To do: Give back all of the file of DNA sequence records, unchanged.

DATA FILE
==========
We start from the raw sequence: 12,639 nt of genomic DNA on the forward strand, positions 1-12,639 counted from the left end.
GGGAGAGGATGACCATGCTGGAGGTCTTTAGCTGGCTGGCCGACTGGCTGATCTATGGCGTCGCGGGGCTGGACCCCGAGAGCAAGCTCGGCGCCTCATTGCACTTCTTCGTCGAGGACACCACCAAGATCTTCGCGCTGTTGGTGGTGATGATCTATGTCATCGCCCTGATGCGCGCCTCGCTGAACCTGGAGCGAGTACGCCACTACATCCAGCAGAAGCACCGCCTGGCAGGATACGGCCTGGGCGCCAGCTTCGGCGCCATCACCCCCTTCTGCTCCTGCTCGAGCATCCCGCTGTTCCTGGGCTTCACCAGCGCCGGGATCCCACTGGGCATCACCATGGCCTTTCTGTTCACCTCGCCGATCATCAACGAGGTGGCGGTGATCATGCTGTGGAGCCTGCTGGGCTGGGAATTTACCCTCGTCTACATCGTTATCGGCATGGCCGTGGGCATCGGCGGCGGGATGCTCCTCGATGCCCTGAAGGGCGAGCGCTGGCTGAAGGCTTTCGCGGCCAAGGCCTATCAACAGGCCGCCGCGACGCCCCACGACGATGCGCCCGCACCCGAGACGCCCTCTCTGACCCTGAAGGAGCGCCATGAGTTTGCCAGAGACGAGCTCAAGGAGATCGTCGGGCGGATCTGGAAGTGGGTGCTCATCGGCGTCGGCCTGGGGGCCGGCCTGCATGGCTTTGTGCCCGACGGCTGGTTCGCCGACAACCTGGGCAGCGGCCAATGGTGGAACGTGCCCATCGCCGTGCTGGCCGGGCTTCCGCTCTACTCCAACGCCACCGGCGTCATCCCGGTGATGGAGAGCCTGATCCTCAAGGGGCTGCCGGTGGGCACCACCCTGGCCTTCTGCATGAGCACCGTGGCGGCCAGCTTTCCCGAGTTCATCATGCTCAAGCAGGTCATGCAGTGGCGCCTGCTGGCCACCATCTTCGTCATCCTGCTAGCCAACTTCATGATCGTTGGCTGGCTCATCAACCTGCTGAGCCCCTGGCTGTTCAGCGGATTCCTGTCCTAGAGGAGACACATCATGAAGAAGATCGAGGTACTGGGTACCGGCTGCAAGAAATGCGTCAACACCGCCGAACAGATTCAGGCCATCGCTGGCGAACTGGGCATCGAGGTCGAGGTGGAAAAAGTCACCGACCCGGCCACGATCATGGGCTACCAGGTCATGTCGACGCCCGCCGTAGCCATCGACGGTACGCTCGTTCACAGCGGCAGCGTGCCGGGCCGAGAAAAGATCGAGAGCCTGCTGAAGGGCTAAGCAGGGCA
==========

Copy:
We start from the raw sequence: 12,639 nt of genomic DNA on the forward strand, positions 1-12,639 counted from the left end.
GGGAGAGGATGACCATGCTGGAGGTCTTTAGCTGGCTGGCCGACTGGCTGATCTATGGCGTCGCGGGGCTGGACCCCGAGAGCAAGCTCGGCGCCTCATTGCACTTCTTCGTCGAGGACACCACCAAGATCTTCGCGCTGTTGGTGGTGATGATCTATGTCATCGCCCTGATGCGCGCCTCGCTGAACCTGGAGCGAGTACGCCACTACATCCAGCAGAAGCACCGCCTGGCAGGATACGGCCTGGGCGCCAGCTTCGGCGCCATCACCCCCTTCTGCTCCTGCTCGAGCATCCCGCTGTTCCTGGGCTTCACCAGCGCCGGGATCCCACTGGGCATCACCATGGCCTTTCTGTTCACCTCGCCGATCATCAACGAGGTGGCGGTGATCATGCTGTGGAGCCTGCTGGGCTGGGAATTTACCCTCGTCTACATCGTTATCGGCATGGCCGTGGGCATCGGCGGCGGGATGCTCCTCGATGCCCTGAAGGGCGAGCGCTGGCTGAAGGCTTTCGCGGCCAAGGCCTATCAACAGGCCGCCGCGACGCCCCACGACGATGCGCCCGCACCCGAGACGCCCTCTCTGACCCTGAAGGAGCGCCATGAGTTTGCCAGAGACGAGCTCAAGGAGATCGTCGGGCGGATCTGGAAGTGGGTGCTCATCGGCGTCGGCCTGGGGGCCGGCCTGCATGGCTTTGTGCCCGACGGCTGGTTCGCCGACAACCTGGGCAGCGGCCAATGGTGGAACGTGCCCATCGCCGTGCTGGCCGGGCTTCCGCTCTACTCCAACGCCACCGGCGTCATCCCGGTGATGGAGAGCCTGATCCTCAAGGGGCTGCCGGTGGGCACCACCCTGGCCTTCTGCATGAGCACCGTGGCGGCCAGCTTTCCCGAGTTCATCATGCTCAAGCAGGTCATGCAGTGGCGCCTGCTGGCCACCATCTTCGTCATCCTGCTAGCCAACTTCATGATCGTTGGCTGGCTCATCAACCTGCTGAGCCCCTGGCTGTTCAGCGGATTCCTGTCCTAGAGGAGACACATCATGAAGAAGATCGAGGTACTGGGTACCGGCTGCAAGAAATGCGTCAACACCGCCGAACAGATTCAGGCCATCGCTGGCGAACTGGGCATCGAGGTCGAGGTGGAAAAAGTCACCGACCCGGCCACGATCATGGGCTACCAGGTCATGTCGACGCCCGCCGTAGCCATCGACGGTACGCTCGTTCACAGCGGCAGCGTGCCGGGCCGAGAAAAGATCGAGAGCCTGCTGAAGGGCTAAGCAGGGCA